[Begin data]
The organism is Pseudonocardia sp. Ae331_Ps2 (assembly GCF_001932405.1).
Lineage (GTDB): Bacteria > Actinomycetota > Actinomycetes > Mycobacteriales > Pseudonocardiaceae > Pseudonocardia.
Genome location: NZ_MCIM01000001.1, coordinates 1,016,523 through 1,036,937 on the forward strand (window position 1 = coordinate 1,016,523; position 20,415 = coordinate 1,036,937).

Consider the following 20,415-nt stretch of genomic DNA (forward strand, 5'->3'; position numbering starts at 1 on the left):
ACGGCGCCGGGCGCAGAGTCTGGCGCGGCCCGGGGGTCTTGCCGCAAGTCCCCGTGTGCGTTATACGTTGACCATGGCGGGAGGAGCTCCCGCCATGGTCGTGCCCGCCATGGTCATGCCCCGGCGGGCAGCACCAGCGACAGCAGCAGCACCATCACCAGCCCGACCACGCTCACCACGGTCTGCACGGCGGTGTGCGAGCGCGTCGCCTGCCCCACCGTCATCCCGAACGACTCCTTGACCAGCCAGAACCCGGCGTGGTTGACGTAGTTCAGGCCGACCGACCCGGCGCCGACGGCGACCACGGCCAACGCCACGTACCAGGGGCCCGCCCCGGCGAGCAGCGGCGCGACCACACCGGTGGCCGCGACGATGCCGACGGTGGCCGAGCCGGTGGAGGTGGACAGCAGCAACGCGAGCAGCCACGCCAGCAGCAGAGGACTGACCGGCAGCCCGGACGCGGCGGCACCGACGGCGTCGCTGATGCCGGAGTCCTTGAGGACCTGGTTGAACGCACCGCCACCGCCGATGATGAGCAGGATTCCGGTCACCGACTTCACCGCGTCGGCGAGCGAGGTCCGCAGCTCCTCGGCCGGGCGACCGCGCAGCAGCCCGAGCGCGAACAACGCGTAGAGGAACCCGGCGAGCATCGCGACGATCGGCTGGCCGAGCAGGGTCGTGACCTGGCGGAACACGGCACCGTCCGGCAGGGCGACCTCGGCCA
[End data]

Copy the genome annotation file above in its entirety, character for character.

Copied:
The organism is Pseudonocardia sp. Ae331_Ps2 (assembly GCF_001932405.1).
Lineage (GTDB): Bacteria > Actinomycetota > Actinomycetes > Mycobacteriales > Pseudonocardiaceae > Pseudonocardia.
Genome location: NZ_MCIM01000001.1, coordinates 1,016,523 through 1,036,937 on the forward strand (window position 1 = coordinate 1,016,523; position 20,415 = coordinate 1,036,937).

Consider the following 20,415-nt stretch of genomic DNA (forward strand, 5'->3'; position numbering starts at 1 on the left):
ACGGCGCCGGGCGCAGAGTCTGGCGCGGCCCGGGGGTCTTGCCGCAAGTCCCCGTGTGCGTTATACGTTGACCATGGCGGGAGGAGCTCCCGCCATGGTCGTGCCCGCCATGGTCATGCCCCGGCGGGCAGCACCAGCGACAGCAGCAGCACCATCACCAGCCCGACCACGCTCACCACGGTCTGCACGGCGGTGTGCGAGCGCGTCGCCTGCCCCACCGTCATCCCGAACGACTCCTTGACCAGCCAGAACCCGGCGTGGTTGACGTAGTTCAGGCCGACCGACCCGGCGCCGACGGCGACCACGGCCAACGCCACGTACCAGGGGCCCGCCCCGGCGAGCAGCGGCGCGACCACACCGGTGGCCGCGACGATGCCGACGGTGGCCGAGCCGGTGGAGGTGGACAGCAGCAACGCGAGCAGCCACGCCAGCAGCAGAGGACTGACCGGCAGCCCGGACGCGGCGGCACCGACGGCGTCGCTGATGCCGGAGTCCTTGAGGACCTGGTTGAACGCACCGCCACCGCCGATGATGAGCAGGATTCCGGTCACCGACTTCACCGCGTCGGCGAGCGAGGTCCGCAGCTCCTCGGCCGGGCGACCGCGCAGCAGCCCGAGCGCGAACAACGCGTAGAGGAACCCGGCGAGCATCGCGACGATCGGCTGGCCGAGCAGGGTCGTGACCTGGCGGAACACGGCACCGTCCGGCAGGGCGACCTCGGCCA